How to implement Atomic Counters in DynamoDB for high throughput

Munish Chandel | July 28, 2018 at 10:00 AM | 192 views | algorithm-datastructures


Atomic Updates in Amazon Dynamo DB

Dynamo DB provides functionality to atomcially updates numeric attributes, unconditionaly, without interfering with other write operations, thus giving a much better throughput than conventional load-modify-save kind of operations.

We can use UpdateItem operation to implement an atomic counter on a numeric attribute.

But we must understand that atomic update operations are not idempotent i.e. numeric value will increment each time we call UpdateItem, thus these operations may not be suitable for banking operations, instead it may be safer to use conditional writes if you can afford a slight change in the value due to retry of operation.

Step 1. Creating the DynamoDB config

We must have a valid AWS account with DynamoDB credentials to use this tutorial. We will need three properties: AccessKey, SecretKey and Region for dynamoDB.

/src/main/resources/application.yml
aws:
  accessKey : <your-aws-access-key>
  secretKey : <your-aws-secret>
  region : us-east-1
  dynamodb :
    endpoint:

First of all we need to create a AmazonDynamoDBClient and DynamoDB bean to get started with.

/src/main/java/foo/DynamoConfig.java
@Configuration
public class DynamoConfig {
    private static final Logger logger = LoggerFactory.getLogger(DynamoConfig.class);

    @Bean
    AmazonDynamoDBClient dbClient(@Value("${aws.dynamodb.endpoint}") String amazonDynamoDBEndpoint, AWSSettings awsSettings) {
        AmazonDynamoDBClient dbClient = new AmazonDynamoDBClient(
                new BasicAWSCredentials(awsSettings.getAccessKey(), awsSettings.getSecretKey()));
        dbClient.setRegion(Region.getRegion(Regions.fromName(awsSettings.getRegion())));
        logger.info("DB Endpoint is " + amazonDynamoDBEndpoint);
        if (!StringUtils.isEmpty(amazonDynamoDBEndpoint)) {
            dbClient.setEndpoint(amazonDynamoDBEndpoint);
        }
        if (awsSettings.getRegion().equalsIgnoreCase("local")) {
            dbClient.setEndpoint("http://localhost:8000");
        }
        return dbClient;
    }

    @Bean
    DynamoDB dynamoDB(AmazonDynamoDBClient client) {
        return new DynamoDB(client);
    }
}

Step 2. Create Model for table

Lets create a Content table that stores news title and description. We will create a siumilar table in DynamoDB making id as the hashkey.

/src/main/java/foo/Content.java
@Data
@DynamoDBTable(tableName = "local-content")
public class Content {
    @DynamoDBHashKey(attributeName = "id")
    private String id;

    @DynamoDBAttribute
    private String title;

    @DynamoDBAttribute
    private String description;

    @DynamoDBAttribute
    private long views;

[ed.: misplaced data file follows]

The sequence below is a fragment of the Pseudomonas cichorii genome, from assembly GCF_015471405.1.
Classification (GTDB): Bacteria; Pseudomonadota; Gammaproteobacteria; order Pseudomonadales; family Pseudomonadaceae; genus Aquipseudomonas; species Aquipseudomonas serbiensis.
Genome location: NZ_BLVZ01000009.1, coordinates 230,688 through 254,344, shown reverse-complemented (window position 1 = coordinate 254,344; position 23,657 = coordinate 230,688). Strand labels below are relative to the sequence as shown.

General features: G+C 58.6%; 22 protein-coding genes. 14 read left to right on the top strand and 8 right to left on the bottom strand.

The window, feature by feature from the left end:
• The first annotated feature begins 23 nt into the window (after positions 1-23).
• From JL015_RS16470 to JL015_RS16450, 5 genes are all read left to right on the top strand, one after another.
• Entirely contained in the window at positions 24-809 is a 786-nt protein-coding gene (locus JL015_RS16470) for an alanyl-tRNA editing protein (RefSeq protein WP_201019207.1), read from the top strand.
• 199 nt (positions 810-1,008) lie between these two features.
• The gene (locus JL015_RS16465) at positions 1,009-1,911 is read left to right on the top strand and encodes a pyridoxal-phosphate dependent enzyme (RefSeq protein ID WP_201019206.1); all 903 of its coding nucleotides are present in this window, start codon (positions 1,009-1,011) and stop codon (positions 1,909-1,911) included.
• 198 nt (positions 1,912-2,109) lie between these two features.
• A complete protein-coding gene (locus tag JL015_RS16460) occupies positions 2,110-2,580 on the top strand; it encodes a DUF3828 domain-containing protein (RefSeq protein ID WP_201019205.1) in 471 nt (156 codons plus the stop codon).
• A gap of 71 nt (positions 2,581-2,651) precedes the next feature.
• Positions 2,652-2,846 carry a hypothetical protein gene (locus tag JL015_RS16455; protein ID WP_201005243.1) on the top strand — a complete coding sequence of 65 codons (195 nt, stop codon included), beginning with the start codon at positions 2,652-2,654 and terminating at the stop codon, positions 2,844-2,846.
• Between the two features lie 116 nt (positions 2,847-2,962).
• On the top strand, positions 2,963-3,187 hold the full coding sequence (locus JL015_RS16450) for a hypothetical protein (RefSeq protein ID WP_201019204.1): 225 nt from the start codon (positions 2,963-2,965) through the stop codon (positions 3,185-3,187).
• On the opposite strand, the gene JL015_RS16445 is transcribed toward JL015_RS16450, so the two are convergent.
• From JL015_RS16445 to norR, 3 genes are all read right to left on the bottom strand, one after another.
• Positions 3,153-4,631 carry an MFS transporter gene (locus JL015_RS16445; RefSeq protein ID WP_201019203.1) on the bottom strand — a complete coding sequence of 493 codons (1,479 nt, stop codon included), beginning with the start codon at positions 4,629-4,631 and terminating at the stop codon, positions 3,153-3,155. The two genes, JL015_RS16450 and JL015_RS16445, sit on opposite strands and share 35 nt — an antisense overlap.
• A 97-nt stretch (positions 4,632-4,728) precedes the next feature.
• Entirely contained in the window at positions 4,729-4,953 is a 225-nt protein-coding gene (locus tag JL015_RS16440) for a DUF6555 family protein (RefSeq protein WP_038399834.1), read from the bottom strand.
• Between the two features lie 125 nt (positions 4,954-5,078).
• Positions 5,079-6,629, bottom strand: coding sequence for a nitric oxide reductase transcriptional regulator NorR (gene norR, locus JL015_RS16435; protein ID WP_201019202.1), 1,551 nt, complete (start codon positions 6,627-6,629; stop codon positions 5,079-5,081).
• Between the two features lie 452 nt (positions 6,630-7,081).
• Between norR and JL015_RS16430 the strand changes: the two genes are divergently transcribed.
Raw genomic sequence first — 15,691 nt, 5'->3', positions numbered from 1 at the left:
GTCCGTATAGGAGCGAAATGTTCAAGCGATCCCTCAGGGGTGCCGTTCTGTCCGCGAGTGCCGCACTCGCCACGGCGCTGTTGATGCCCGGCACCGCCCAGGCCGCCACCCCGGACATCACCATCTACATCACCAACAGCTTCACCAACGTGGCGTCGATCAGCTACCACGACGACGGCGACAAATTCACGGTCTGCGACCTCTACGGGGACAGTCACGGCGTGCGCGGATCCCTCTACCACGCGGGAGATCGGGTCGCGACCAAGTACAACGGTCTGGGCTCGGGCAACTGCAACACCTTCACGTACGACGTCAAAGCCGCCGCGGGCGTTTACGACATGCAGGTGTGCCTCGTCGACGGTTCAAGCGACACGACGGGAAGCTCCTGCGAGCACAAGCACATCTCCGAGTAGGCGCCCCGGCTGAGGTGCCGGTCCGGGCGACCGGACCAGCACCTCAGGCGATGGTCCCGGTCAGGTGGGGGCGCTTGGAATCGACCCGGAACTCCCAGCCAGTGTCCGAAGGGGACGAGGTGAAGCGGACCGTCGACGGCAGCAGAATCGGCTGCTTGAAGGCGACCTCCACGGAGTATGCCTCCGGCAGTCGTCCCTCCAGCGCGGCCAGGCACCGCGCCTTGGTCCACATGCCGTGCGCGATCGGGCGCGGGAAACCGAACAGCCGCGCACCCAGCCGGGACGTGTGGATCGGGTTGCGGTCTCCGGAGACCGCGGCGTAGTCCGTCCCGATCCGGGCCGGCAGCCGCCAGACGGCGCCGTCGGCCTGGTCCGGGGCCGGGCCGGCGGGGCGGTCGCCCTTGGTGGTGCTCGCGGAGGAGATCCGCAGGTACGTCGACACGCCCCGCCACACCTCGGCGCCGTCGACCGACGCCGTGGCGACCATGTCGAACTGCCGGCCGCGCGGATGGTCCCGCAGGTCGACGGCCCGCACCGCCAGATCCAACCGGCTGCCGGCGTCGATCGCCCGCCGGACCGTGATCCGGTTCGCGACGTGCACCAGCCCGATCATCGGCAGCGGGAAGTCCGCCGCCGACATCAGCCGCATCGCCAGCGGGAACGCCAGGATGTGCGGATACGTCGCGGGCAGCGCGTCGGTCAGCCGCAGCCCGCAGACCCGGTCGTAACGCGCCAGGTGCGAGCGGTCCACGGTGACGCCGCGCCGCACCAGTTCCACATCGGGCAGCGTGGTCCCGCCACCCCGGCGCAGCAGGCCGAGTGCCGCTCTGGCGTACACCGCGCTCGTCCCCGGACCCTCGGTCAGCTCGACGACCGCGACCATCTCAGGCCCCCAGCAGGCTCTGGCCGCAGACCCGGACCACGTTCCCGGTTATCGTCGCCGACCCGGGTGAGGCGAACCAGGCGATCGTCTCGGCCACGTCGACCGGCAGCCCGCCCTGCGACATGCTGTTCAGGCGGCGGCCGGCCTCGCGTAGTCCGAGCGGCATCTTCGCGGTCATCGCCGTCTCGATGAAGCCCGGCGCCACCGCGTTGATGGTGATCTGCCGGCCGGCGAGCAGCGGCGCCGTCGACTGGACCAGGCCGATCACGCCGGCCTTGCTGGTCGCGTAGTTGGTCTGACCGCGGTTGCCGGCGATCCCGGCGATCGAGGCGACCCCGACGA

}

Step 3. Creating DAO layer that updates views atomically

Lets create DAO layer for Content that will save and update number of views of a given content.

/src/main/java/foo/ContentDao.java
@Repository
public class ContentDao {

    @Autowired
    private AmazonDynamoDBClient dynamoDBClient;

    @Autowired
    private DynamoDB dynamoDB;

    public Content create(Content dto)  {
        DynamoDBMapper mapper = new DynamoDBMapper(dynamoDBClient);
        mapper.save(dto);
        return dto;
    }

    /**
     * This method atomically updates number of views without interfering with other update operations, use it with caution because method is not idempotent in nature.
     * @param contentId ID of the content
     * @param delta the number of views to increment
     */
    public void incrementViews(String contentId, long delta) {
        Map<String, AttributeValue> key = new HashMap<>();
        key.put("id", new AttributeValue().withS(contentId));

        UpdateItemRequest updateRequest =
                new UpdateItemRequest().withTableName("local-content")
                        .withKey(key)
                        .addAttributeUpdatesEntry("views", new AttributeValueUpdate()
                            .withValue(new AttributeValue().withN("" + delta))
                            .withAction(AttributeAction.ADD));
        dynamoDBClient.updateItem(updateRequest);
    }

Important Caution

  1. Do not use atomic counters for attribute that can not tolerate slight overcounting or undercounting for e.g. in banking applications.

  2. Atomic counter operations are not idempotent in nature, a simple retry will increment the value again.

Use Cases for Atomic Counters

Website counters are ideal candidates for atomic counters.

Download Git Repository

Code in this tutorial is available at https://github.com/cancerian0684/dynamodb-atomic-updates


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